Grateful for the Convicting Power of the Holy Spirit (Oct., 2023)
Have you ever experienced the conviction of the Holy Spirit? What does that even mean? The Bible tells us in John 16:8, “And when he (the Holy Spirit) comes, he will convict the world concerning sin and righteousness and judgment.” If you are a Christian, you may remember when the Holy Spirit was dealing with your heart about the need to accept Jesus as your Lord and Savior. You realized that you were lost and undone and without Him in your life, you would perish in your sins. That was conviction. How about the time as a Christian that you sinned, and you felt a sense of grief (conviction) over what you had done. Do you remember confessing your sin to Jesus? When you confessed that sin, the Bible tells us in 1 John 1:9 that the Lord “cleanses us from all unrighteousness (sin).
Conviction is a result of the Holy Spirit’s work in our hearts. It is a product of our relationship with God. It is a sign of God’s love and discipline for His children (Heb. 12:5-11). I am so grateful for the convicting power of the Holy Spirit. Is it possible to be grateful over discipline? I don’t remember being grateful when my mother disciplined me, but I can honestly say that I am grateful that she did. She loved me enough to show me the right way through those times of her paddling me. I am grateful for the discipline of the Lord. When I say or do something that I shouldn’t, the Lord disciplines (convicts) me. It almost feels like I am having a spanking in my spirit. I always grieve before the Lord when I fail Him. I am quick to repent when this happens. It truly keeps me on the straight and narrow if I will repent of my sins to the Lord. Godly grief over sin is the waiting room that leads to repentance.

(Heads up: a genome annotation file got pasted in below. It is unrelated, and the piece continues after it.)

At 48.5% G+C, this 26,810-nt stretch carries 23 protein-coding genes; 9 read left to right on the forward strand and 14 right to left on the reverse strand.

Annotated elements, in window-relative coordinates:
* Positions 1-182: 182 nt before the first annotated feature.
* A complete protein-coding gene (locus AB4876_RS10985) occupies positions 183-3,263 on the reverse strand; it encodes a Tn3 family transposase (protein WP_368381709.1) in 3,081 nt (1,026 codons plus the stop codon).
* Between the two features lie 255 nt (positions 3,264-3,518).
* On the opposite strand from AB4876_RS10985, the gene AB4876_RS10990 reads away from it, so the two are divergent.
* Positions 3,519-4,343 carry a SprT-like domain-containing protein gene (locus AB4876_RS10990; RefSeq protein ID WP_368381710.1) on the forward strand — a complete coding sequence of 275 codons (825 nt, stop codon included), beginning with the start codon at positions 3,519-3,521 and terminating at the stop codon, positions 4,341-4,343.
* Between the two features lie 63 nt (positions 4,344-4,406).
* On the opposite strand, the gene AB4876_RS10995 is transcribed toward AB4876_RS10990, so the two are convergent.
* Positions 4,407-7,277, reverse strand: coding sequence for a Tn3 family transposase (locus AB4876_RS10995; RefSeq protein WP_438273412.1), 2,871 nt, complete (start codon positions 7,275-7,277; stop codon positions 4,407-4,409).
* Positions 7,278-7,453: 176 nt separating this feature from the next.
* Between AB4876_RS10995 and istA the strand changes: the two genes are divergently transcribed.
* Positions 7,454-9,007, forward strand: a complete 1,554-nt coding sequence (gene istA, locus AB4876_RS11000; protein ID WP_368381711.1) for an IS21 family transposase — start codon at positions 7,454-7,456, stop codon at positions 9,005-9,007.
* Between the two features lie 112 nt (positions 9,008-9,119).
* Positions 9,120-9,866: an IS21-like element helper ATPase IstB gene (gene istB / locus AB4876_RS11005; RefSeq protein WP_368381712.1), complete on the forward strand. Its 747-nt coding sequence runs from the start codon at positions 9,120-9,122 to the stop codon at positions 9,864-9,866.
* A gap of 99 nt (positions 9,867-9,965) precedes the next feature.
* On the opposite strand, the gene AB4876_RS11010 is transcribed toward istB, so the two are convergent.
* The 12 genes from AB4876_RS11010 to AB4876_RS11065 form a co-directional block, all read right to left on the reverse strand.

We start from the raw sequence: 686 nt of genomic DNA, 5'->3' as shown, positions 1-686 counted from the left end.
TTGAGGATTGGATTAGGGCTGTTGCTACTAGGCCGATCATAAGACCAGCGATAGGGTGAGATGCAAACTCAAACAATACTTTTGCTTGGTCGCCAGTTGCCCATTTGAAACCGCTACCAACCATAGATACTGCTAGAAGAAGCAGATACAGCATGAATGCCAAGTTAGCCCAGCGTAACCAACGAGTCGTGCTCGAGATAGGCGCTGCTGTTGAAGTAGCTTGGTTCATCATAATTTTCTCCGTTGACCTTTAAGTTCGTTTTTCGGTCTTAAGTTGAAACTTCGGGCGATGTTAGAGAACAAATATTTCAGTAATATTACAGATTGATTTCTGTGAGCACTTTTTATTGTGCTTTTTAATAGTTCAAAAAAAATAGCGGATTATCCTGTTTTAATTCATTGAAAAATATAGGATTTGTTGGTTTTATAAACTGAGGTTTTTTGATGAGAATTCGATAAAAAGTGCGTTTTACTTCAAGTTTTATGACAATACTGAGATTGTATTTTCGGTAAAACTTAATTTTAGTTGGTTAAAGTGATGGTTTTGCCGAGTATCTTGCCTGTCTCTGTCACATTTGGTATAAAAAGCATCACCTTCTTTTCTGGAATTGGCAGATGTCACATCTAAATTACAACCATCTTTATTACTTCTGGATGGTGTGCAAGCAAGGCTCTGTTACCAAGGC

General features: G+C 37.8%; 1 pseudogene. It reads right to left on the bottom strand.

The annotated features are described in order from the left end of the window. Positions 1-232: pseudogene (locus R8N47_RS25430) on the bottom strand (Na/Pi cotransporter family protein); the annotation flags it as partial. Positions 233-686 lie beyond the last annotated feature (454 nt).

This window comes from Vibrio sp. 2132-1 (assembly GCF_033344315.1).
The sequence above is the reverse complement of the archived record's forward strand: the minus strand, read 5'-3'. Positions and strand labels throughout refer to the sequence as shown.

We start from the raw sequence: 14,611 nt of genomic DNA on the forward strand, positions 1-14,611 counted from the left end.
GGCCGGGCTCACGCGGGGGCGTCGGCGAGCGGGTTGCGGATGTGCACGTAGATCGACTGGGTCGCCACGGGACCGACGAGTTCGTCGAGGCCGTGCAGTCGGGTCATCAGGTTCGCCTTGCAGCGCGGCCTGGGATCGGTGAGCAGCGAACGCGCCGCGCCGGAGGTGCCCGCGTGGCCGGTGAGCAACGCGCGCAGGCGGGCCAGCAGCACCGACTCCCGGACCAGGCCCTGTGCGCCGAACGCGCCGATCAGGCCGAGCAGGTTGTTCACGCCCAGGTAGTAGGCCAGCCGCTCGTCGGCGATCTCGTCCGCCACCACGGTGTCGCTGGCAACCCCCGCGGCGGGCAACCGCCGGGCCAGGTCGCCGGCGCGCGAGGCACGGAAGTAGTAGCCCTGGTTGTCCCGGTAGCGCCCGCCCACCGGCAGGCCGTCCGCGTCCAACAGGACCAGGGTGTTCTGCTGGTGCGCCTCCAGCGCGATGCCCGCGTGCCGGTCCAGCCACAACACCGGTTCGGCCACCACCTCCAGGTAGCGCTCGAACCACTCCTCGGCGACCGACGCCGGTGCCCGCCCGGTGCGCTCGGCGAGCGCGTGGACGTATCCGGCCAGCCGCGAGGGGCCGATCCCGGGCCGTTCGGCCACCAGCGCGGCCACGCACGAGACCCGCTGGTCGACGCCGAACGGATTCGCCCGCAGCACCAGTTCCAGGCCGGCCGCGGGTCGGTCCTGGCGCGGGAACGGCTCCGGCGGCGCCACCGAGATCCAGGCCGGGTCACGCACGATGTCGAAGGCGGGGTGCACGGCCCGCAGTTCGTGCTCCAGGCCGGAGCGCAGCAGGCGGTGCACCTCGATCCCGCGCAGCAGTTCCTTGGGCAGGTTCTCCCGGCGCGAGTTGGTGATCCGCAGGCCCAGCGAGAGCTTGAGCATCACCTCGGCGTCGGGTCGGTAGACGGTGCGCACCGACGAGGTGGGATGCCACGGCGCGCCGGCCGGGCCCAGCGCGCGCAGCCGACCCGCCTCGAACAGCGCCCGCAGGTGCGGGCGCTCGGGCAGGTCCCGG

We read in Hebrews 12:5-11 Amp. “…My son, do not make light of the discipline (conviction) of the Lord, And do not lose heart and give up when you are corrected by Him; For the Lord disciplines and corrects those who He loves, And He punishes every son whom He receives and welcomes [to His heart]. You must submit to [correction for the purpose of] discipline; God is dealing with you as with sons; for what son is there whom his father does not discipline? Now if you are exempt from correction and without discipline, in which all [of God’s children] share, then you are illegitimate children and not sons [at all]. Moreover, we have had earthly fathers who disciplined us, and we submitted and respected them [for training us]; shall we not much more willingly submit to the Father of spirits, and live [by learning from His discipline]? For our earthly fathers discipline us for only a short time as seemed best to them; but He disciplines us for our good, so that we may share His holiness. For the time being no discipline brings joy but seems sad and painful; yet to those who have been trained by it, afterwards it yields the peaceful fruit of righteousness [right standing with God and a lifestyle and attitude that seeks conformity to God’s will and purpose.”